The severe economic downturn that began in 2007 altered continuing care retirement communities (CCRCs) in lasting ways, creating a product that is more sensitive to perceived consumer needs and preferences. However, it’s hard to say that consumers are eagerly taking advantage of new contract types and other options, suggest recently released research findings.
The economic crisis devastated the savings and home equity of many seniors, making it difficult or impossible for them to afford the steep entrance fees typical of CCRCs. In response, many communities began to offer rental options—and they still are doing so, even as the economy has bounced back.
Of 89 CCRCs that responded to an in-depth survey and research project conducted by investment bank Ziegler and senior living marketing firm Love & Company last summer, 45% offer rental options, with the growth in these options having occurred primarily in the last five to nine years.
In addition to this prevalence of rental options, more than half of the respondents said they offer at least two of the major Type A (life care), B (modified), or C (fee-for-service) contract types. Again, this diversity of options is relatively new—only 18% of respondents said they have offered multiple contract types for more than 15 years.
Yet, new residents looking at these expanded menus typically are still ultimately choosing the tried-and-true.
“For most communities, the contract type a consumer selects appears to be influenced more by the community itself than by any type of analytical evaluation by prospects,” the report authors wrote. “While many communities have added contract options over the years, and most say they do not have a specific preference for which contract a resident selects, most communities still wind up selling a high proportion of their original contract type.”
Reading the specific market and resident demographic, and offering options that will be in demand, is not an easy task; one respondent put a Type C contract in place in 2010, but has had only 10 contracts over five years of this type. Despite the Type C contract having a lower monthly fee than Type A, most new residents still are opting for Type A.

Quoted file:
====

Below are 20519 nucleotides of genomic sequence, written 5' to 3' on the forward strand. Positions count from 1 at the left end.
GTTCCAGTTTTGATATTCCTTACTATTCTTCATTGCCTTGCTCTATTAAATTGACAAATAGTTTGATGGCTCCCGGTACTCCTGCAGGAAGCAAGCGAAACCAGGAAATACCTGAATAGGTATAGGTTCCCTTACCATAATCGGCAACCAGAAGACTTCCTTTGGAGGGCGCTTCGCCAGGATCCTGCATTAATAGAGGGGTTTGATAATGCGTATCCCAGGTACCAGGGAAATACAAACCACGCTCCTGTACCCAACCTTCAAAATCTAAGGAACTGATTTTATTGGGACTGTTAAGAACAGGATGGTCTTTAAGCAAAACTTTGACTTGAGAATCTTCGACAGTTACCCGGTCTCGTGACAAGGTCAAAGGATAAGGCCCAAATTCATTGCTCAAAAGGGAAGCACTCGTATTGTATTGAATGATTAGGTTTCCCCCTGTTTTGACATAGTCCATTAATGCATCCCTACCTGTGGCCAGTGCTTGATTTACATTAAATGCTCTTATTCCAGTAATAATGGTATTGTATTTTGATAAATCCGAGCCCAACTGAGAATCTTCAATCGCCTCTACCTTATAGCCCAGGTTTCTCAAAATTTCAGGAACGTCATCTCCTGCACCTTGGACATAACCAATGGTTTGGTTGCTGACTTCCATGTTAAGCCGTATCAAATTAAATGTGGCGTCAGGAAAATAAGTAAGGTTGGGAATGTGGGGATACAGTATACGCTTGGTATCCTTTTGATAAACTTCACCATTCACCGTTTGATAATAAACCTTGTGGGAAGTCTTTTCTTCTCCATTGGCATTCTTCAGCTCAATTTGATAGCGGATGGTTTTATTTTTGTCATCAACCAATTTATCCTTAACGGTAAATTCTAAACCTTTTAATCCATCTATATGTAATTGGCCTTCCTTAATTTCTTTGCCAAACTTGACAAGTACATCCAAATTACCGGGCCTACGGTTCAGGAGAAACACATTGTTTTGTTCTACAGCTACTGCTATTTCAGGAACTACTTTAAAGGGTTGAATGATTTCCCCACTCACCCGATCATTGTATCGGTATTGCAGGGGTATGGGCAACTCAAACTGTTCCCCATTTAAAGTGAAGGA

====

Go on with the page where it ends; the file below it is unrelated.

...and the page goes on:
“We introduced [Type C] because lots of people had long-term care insurance, but we find they still take the Type A, largely because they’re affluent enough that the costs are not significant to them,” the respondent stated.
Still, other communities have seen a more substantial embrace of new contract types. One community that was originally Type C began offering A and B contracts within the last five years. Currently, it has 33% of residents in a Type B and 8% in a Type A.
Just as with contract types, CCRCs began offering multiple entrance fee refund plans more liberally during the recession, and most still have multiple options. For instance, they might offer a traditional type of refund, in which the refund declines over time, as well as a high refund option, which might be for as much as 100% of the entrance fee. However, higher refund options mean a premium is paid on the entrance fee.
While consumer choice of refund is “complex,” there are two primary factors influencing which refund option a prospect chooses, according to the survey.
One is the pricing relationship between the traditional and high refund options:
– “If the high refund option is priced at a premium of 70% or more over the traditional plan, consumer selection of the high refund plan is very low.”
For instance, in a community that priced its high refund plan at about a 60% premium over its declining balance plan, roughly 75% of residents opted for the high refund plan.
Also important is the relationship between the high refund pricing and home values in a market:
– “If the high refund plan is priced such that the weighted average entrance fee is 20% or more higher than market home values, demand for the high refund plan tends to be low.”
As these findings suggest, pricing of contracts and refund plans needs to be strategic and take into account market conditions—but competition with other CCRCs actually appears to not heavily influence on fees. Only one community reported that competition has forced it to set fees lower than they feel is appropriate, and 53% of respondents said competition has only a moderate influence on pricing.
Written by Tim Mullaney